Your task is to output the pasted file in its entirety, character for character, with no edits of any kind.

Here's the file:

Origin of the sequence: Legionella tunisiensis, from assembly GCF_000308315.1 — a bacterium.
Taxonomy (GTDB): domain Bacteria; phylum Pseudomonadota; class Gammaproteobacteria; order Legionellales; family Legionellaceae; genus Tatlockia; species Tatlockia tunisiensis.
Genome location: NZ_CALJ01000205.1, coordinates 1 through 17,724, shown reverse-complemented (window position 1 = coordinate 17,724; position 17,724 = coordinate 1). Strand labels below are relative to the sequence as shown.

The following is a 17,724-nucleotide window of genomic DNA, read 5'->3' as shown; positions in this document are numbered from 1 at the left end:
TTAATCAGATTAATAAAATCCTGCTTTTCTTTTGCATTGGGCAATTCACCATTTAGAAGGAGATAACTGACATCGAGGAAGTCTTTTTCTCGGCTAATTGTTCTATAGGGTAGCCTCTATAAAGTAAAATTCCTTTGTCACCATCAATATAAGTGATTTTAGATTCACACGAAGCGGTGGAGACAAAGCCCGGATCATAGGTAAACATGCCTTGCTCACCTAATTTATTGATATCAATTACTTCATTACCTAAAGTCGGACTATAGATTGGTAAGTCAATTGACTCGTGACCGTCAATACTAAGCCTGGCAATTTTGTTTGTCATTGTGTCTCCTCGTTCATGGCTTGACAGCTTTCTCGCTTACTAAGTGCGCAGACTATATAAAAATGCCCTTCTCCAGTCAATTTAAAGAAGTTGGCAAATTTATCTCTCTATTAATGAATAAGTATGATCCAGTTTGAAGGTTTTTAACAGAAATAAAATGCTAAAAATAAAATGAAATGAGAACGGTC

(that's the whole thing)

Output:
Origin of the sequence: Legionella tunisiensis, from assembly GCF_000308315.1 — a bacterium.
Taxonomy (GTDB): domain Bacteria; phylum Pseudomonadota; class Gammaproteobacteria; order Legionellales; family Legionellaceae; genus Tatlockia; species Tatlockia tunisiensis.
Genome location: NZ_CALJ01000205.1, coordinates 1 through 17,724, shown reverse-complemented (window position 1 = coordinate 17,724; position 17,724 = coordinate 1). Strand labels below are relative to the sequence as shown.

The following is a 17,724-nucleotide window of genomic DNA, read 5'->3' as shown; positions in this document are numbered from 1 at the left end:
TTAATCAGATTAATAAAATCCTGCTTTTCTTTTGCATTGGGCAATTCACCATTTAGAAGGAGATAACTGACATCGAGGAAGTCTTTTTCTCGGCTAATTGTTCTATAGGGTAGCCTCTATAAAGTAAAATTCCTTTGTCACCATCAATATAAGTGATTTTAGATTCACACGAAGCGGTGGAGACAAAGCCCGGATCATAGGTAAACATGCCTTGCTCACCTAATTTATTGATATCAATTACTTCATTACCTAAAGTCGGACTATAGATTGGTAAGTCAATTGACTCGTGACCGTCAATACTAAGCCTGGCAATTTTGTTTGTCATTGTGTCTCCTCGTTCATGGCTTGACAGCTTTCTCGCTTACTAAGTGCGCAGACTATATAAAAATGCCCTTCTCCAGTCAATTTAAAGAAGTTGGCAAATTTATCTCTCTATTAATGAATAAGTATGATCCAGTTTGAAGGTTTTTAACAGAAATAAAATGCTAAAAATAAAATGAAATGAGAACGGTC